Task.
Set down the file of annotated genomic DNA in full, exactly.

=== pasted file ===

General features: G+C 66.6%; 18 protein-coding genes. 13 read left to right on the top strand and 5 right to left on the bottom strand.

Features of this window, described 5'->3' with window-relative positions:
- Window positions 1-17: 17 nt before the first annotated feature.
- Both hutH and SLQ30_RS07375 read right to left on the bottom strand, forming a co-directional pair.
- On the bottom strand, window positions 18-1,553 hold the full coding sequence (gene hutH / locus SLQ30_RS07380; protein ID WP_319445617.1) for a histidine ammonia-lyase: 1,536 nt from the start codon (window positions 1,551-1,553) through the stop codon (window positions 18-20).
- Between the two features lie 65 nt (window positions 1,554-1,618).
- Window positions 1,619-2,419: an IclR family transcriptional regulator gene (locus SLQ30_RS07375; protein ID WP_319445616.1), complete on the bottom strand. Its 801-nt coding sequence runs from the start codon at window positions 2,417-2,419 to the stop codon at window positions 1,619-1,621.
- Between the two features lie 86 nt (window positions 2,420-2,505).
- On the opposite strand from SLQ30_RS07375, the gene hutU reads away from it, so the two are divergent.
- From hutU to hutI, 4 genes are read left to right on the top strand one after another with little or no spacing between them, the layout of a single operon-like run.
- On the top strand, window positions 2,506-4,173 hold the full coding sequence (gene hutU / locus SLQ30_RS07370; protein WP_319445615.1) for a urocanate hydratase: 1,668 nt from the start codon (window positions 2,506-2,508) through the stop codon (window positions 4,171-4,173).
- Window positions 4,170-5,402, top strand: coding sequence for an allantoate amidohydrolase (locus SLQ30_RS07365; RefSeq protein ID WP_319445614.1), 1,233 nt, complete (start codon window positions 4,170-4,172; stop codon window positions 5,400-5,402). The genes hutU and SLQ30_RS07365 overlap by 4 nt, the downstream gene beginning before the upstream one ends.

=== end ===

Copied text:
General features: G+C 66.6%; 18 protein-coding genes. 13 read left to right on the top strand and 5 right to left on the bottom strand.

Features of this window, described 5'->3' with window-relative positions:
- Window positions 1-17: 17 nt before the first annotated feature.
- Both hutH and SLQ30_RS07375 read right to left on the bottom strand, forming a co-directional pair.
- On the bottom strand, window positions 18-1,553 hold the full coding sequence (gene hutH / locus SLQ30_RS07380; protein ID WP_319445617.1) for a histidine ammonia-lyase: 1,536 nt from the start codon (window positions 1,551-1,553) through the stop codon (window positions 18-20).
- Between the two features lie 65 nt (window positions 1,554-1,618).
- Window positions 1,619-2,419: an IclR family transcriptional regulator gene (locus SLQ30_RS07375; protein ID WP_319445616.1), complete on the bottom strand. Its 801-nt coding sequence runs from the start codon at window positions 2,417-2,419 to the stop codon at window positions 1,619-1,621.
- Between the two features lie 86 nt (window positions 2,420-2,505).
- On the opposite strand from SLQ30_RS07375, the gene hutU reads away from it, so the two are divergent.
- From hutU to hutI, 4 genes are read left to right on the top strand one after another with little or no spacing between them, the layout of a single operon-like run.
- On the top strand, window positions 2,506-4,173 hold the full coding sequence (gene hutU / locus SLQ30_RS07370; protein WP_319445615.1) for a urocanate hydratase: 1,668 nt from the start codon (window positions 2,506-2,508) through the stop codon (window positions 4,171-4,173).
- Window positions 4,170-5,402, top strand: coding sequence for an allantoate amidohydrolase (locus SLQ30_RS07365; RefSeq protein ID WP_319445614.1), 1,233 nt, complete (start codon window positions 4,170-4,172; stop codon window positions 5,400-5,402). The genes hutU and SLQ30_RS07365 overlap by 4 nt, the downstream gene beginning before the upstream one ends.